Struggle for direction at OpenAI: “Seeking profit over responsible engagement”

This week, OpenAI celebrated the one-year anniversary of ChatGPT. But for a while last month, it looked like the company’s future was in jeopardy due to a major crisis. It revealed an internal struggle in which the last word has not yet been spoken.

Think of it as a battle between speeding up or slowing down the development of artificial intelligence (AI). “I think there are a lot of people who believe that the faster technology develops, the quicker we will solve some of the big problems,” says Jelle Prins, co-founder of an artificial intelligence startup. “You shouldn’t delay this too long.”

Wim Nuijten, director of the Artificial Intelligence Institute at TU Eindhoven, criticizes the events at OpenAI. “Snow appears to have triumphed over the responsible adoption of technologies that could have huge impacts.”

smarter than humans

To understand what it is and its importance, it is important to first understand what the ultimate goal of OpenAI is. The company wants to work on what we call “AGI” (artificial general intelligence). Computers smarter than humans.

If this is successful (opinions differ greatly), it could transform our entire society. It is thought that this could bring many benefits to humanity. But there are also concerns. The biggest fear is that AI may decide what is best for us and could even theoretically choose to destroy humanity.

It could raise fears that OpenAI is actually doing something that could potentially pose an existential threat. “Will it destroy all of humanity? “I’m not afraid of it,” replies Antske Fokkens, professor of language technology at Vrije University. He is more concerned about the dangers that already exist, such as the spread of misinformation.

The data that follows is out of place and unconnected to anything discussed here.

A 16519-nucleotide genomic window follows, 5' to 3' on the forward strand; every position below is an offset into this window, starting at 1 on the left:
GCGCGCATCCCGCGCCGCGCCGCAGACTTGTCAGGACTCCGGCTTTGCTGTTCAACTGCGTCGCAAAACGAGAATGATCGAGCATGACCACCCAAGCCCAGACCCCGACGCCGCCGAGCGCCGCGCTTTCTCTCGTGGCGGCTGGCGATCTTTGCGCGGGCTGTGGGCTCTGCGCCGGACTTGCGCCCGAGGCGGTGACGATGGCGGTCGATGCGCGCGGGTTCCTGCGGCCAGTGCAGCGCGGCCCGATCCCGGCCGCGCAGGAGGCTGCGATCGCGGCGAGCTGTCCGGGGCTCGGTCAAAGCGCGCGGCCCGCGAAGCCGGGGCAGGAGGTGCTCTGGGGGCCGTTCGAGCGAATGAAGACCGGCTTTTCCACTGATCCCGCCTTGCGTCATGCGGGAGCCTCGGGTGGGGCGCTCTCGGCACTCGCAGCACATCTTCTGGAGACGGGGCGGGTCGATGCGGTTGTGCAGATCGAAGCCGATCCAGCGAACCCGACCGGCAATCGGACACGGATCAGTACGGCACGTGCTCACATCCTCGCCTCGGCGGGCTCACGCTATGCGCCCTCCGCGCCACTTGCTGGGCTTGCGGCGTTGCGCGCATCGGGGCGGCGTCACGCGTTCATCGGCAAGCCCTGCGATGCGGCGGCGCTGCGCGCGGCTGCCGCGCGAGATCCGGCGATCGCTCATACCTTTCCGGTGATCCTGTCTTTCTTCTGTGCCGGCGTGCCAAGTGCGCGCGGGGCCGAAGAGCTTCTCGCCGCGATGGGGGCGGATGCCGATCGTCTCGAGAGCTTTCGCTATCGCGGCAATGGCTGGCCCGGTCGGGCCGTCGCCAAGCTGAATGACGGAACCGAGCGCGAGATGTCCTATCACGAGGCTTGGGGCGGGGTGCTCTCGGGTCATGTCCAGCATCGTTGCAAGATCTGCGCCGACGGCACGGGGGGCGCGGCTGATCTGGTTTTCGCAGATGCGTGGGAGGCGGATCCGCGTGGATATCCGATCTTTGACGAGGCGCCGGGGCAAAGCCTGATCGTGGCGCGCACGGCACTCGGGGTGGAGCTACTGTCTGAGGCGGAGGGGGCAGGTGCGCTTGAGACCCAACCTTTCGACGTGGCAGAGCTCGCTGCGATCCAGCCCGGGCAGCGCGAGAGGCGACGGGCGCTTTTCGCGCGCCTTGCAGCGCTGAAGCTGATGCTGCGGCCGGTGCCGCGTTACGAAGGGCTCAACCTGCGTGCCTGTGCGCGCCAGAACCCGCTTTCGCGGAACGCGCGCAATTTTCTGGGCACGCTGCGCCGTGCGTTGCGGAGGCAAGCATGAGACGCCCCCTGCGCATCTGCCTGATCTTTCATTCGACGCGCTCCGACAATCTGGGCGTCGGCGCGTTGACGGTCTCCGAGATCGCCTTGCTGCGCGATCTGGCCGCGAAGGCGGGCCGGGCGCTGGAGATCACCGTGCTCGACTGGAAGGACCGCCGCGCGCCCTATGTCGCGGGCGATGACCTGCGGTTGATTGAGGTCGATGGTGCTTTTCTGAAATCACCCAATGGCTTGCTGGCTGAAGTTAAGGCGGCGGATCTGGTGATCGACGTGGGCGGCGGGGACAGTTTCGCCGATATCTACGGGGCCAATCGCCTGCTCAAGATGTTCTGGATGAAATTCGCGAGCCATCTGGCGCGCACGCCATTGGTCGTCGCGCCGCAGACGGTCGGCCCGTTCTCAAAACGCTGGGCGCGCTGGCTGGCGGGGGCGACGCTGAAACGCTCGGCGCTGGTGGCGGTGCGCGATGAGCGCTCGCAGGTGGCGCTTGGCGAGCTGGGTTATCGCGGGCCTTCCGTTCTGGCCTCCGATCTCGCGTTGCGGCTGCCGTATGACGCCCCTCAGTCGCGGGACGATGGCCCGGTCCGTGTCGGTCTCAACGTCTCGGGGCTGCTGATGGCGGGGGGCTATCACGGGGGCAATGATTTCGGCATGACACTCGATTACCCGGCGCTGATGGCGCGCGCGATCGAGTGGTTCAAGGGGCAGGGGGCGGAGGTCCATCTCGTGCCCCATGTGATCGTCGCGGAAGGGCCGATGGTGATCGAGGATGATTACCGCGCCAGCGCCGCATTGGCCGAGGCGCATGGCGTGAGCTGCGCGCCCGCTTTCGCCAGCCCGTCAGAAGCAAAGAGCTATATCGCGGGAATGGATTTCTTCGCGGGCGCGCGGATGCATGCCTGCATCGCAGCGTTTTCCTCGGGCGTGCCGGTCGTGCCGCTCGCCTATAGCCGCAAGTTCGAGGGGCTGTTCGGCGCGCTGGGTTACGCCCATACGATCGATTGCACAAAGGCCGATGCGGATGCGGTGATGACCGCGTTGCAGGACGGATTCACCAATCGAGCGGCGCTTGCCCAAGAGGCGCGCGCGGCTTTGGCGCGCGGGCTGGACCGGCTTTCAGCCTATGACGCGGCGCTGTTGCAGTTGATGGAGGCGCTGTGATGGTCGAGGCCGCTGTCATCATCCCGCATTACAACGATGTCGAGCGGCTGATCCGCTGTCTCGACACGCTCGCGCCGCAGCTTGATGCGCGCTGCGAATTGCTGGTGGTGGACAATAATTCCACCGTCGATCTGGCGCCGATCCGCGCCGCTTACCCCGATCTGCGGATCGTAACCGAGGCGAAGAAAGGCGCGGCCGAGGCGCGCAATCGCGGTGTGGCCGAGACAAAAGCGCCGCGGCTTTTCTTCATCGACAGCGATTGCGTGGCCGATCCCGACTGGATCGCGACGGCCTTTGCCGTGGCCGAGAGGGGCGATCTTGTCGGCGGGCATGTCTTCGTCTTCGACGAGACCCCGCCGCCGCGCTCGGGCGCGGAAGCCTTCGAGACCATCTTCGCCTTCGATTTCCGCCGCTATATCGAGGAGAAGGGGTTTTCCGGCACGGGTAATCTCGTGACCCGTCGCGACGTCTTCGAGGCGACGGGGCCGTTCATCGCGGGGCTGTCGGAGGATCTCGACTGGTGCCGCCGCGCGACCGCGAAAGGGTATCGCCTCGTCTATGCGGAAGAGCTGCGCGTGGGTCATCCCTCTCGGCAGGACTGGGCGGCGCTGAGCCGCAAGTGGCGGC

OpenAI CEO Sam Altman, who was abruptly fired last month, believes the positive impact will outweigh the negative. But not everyone at OpenAI agrees.

The face of the “counter movement” is Ilya Sutskever, one of the leading artificial intelligence researchers and co-founder of the company. An article in The Atlantic shows that OpenAI is increasingly confident in the power of the technology it is developing. But it also strengthened his belief that the dangers were great. He was also the one who fired Altman on behalf of the board, which he regretted.

“There is a very important third aspect missing from this story,” says Jelle Zuidema, an associate professor of explainable artificial intelligence at the University of Amsterdam. “So it’s the group that doesn’t want to talk about the existential threat because they think it’s exaggerated, but they’re worried about what impact it’s going to have right now.”

An “Artificial Intelligence Breakthrough”

There is also a lot of speculation about whether OpenAI has made a technological “breakthrough” this year that could make systems even more powerful. This is because of a report by The Information and Reuters. This is the breakthrough also called “Q*” (pronounced Q-Star). Among other things, it will be able to solve mathematical sums that other AI variants find too difficult.

It is said that this alleged development has raised concerns among employees that adequate security measures have not been taken. The researchers are said to have reported this to the board in a letter. Technology newsletter Platformer suggests that these concerns contributed to Altman’s firing, although it reported that the board never received such a letter.

According to TU Eindhoven’s Nuijten, this would be a breakthrough in the way AI reasons, and is something that has been in the works for decades. Although it is difficult for him to evaluate whether OpenAI is really there yet. “It can then prove certain theories and make new inventions based on the knowledge and rules we have about logic and the physical world.”

Zuidema points out that such news about technological breakthroughs could also serve another purpose, namely to convince the world that OpenAI is ahead of the competition.

Also discuss about new rules

All three experts agree that tech companies cannot be trusted to develop AI without oversight. There must be regulations. This is an issue that is being worked on, for example, in Europe, but it is also a challenge in itself.

Member of the European Parliament Kim van Sparrentak (GroenLinks) is participating in the negotiations and says it will be exciting. Germany, France and Italy do not want very strict rules for fear of hindering European companies. Van Sparrentak notes that technology companies, including OpenAI, are now engaged in strong lobbying efforts.

Source: NOS